ALPHARETTA, Ga. (BP) — Johnny Hunt, the new senior vice president of evangelism and leadership at the North American Mission Board, has launched a podcast – “Evangelism with Johnny Hunt” — co-hosted by NAMB President Kevin Ezell.
The podcast is among the new resources from NAMB to boost evangelistic conversation and activity among Southern Baptists.
“This is another hook in the water of lostness to remind us, inspire us, instruct us and convince us that if the evangelistic spirit is to return, it’s up to us,” said Hunt, a former president of the Southern Baptist Convention.
Over the last decade, Southern Baptists have seen a decline in baptism numbers across the convention, reflecting a downturn in churches reaching people and making disciples.
“I believe baptisms are down due to the fact that evangelism is not a front-burner issue in most churches,” Hunt said. “In the 1990s Southern Baptist churches discarded their programmatic evangelism resources … and never replaced them. Many churches have moved away from a set time of outreach, and the bottom line is evangelism is not being done.”
While many churches shifted focus from referencing and utilizing tools and strategies, Hunt said, one of the keys to reigniting evangelism in the Southern Baptist Convention is the pastor.
“Pastors are the key to evangelism,” he said. “If it’s not important to them, it will never be important in their churches. Pastors must lead the way.”
Hunt, who began his new role at NAMB on Jan. 1 after 32 years as pastor at First Baptist Church in Woodstock, Ga., said each episode of the podcast is designed with pastors in mind.
Hunt and Ezell regularly interview current pastors to hear their wisdom and perspective. Jimmy Scroggins, pastor of Family Church in West Palm Beach, Fla., Todd Unzicker, sending pastor at The Summit Church in Durham, N.C., and Steven Kyle of Hiland Park Baptist Church in Panama City, Fla., are among the guests who have already been interviewed for the podcast to discuss strategies in their local churches.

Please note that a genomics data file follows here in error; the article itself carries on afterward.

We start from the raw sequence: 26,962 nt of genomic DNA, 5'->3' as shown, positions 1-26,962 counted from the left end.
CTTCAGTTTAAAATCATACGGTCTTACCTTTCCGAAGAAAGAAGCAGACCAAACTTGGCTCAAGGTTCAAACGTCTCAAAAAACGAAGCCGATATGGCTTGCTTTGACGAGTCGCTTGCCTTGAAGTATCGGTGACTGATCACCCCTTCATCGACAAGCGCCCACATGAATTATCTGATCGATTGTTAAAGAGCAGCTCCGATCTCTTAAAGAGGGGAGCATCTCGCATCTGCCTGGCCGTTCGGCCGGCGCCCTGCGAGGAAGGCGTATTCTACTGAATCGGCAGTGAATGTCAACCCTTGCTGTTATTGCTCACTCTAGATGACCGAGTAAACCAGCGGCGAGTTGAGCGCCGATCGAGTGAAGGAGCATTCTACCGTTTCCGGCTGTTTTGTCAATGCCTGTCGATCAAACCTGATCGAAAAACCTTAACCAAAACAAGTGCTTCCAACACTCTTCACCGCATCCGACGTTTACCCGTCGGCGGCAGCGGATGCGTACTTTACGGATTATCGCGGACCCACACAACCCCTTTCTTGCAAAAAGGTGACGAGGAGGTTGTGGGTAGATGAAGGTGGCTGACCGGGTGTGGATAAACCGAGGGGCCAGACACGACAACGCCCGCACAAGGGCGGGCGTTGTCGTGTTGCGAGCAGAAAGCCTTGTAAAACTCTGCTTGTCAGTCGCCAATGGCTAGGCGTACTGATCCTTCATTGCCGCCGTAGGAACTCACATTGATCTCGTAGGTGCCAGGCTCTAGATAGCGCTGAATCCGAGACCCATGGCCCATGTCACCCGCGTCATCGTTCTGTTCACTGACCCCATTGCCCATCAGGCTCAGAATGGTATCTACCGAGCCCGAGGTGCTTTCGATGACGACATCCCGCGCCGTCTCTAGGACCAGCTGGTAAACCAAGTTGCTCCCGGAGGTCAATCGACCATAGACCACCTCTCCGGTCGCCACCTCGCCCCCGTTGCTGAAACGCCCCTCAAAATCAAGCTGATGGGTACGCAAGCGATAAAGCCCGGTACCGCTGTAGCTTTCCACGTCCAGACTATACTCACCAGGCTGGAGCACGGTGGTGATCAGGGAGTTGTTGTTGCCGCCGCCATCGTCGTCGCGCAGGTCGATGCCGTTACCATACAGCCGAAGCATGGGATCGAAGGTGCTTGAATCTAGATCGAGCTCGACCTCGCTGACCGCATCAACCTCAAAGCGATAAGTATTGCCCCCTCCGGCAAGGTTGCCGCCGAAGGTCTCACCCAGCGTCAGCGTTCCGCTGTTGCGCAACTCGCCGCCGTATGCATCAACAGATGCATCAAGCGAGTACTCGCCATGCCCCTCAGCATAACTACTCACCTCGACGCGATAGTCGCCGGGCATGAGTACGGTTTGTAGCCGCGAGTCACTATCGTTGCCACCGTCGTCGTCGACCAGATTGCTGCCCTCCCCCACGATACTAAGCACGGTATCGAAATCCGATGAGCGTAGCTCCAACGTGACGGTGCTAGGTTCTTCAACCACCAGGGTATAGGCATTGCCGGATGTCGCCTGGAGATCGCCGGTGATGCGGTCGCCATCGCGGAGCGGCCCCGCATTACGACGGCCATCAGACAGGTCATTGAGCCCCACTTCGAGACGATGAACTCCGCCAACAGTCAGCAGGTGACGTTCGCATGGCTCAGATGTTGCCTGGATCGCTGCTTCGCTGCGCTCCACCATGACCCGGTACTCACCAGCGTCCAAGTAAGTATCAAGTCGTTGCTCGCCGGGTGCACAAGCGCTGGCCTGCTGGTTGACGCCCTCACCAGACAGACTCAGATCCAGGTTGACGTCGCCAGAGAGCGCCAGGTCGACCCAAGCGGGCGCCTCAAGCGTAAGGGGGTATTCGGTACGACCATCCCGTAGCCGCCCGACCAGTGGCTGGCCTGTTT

The evangelism decline among Southern Baptists, Hunt said, is not about a lack of resources but a lack of passion.
“We can see a surge once again when we put evangelism back where it belongs, front and center,” he said. “I have always prayed that I would never get over being saved. I pray, ‘Lord, remind me what it was like to not know You. Help me see others the way You do.'”
The evangelism podcast launched on Jan. 8 with the first three episodes. New episodes release every other week. Each installment lasts roughly 12 to 15 minutes, including encouraging testimonies, explanations on evangelism resources and tested church-wide strategies.
A podcast alone, Ezell said, won’t turn baptism numbers around, but it is one more way NAMB is trying to help Southern Baptists focus energy on sharing the Gospel with a world that needs its message.
“Everything we do at NAMB is about helping Southern Baptists share the Gospel,” Ezell said. “If every pastor makes this a priority, that will be a huge start. Brother Johnny’s podcast will share examples of the incredible ways he and many other pastors are leading their churches in evangelism. There are great stories and helpful ideas on every episode.”
The podcast can be found on Apple iTunes or accessed through NAMB’s website at www.namb.net/evangelism.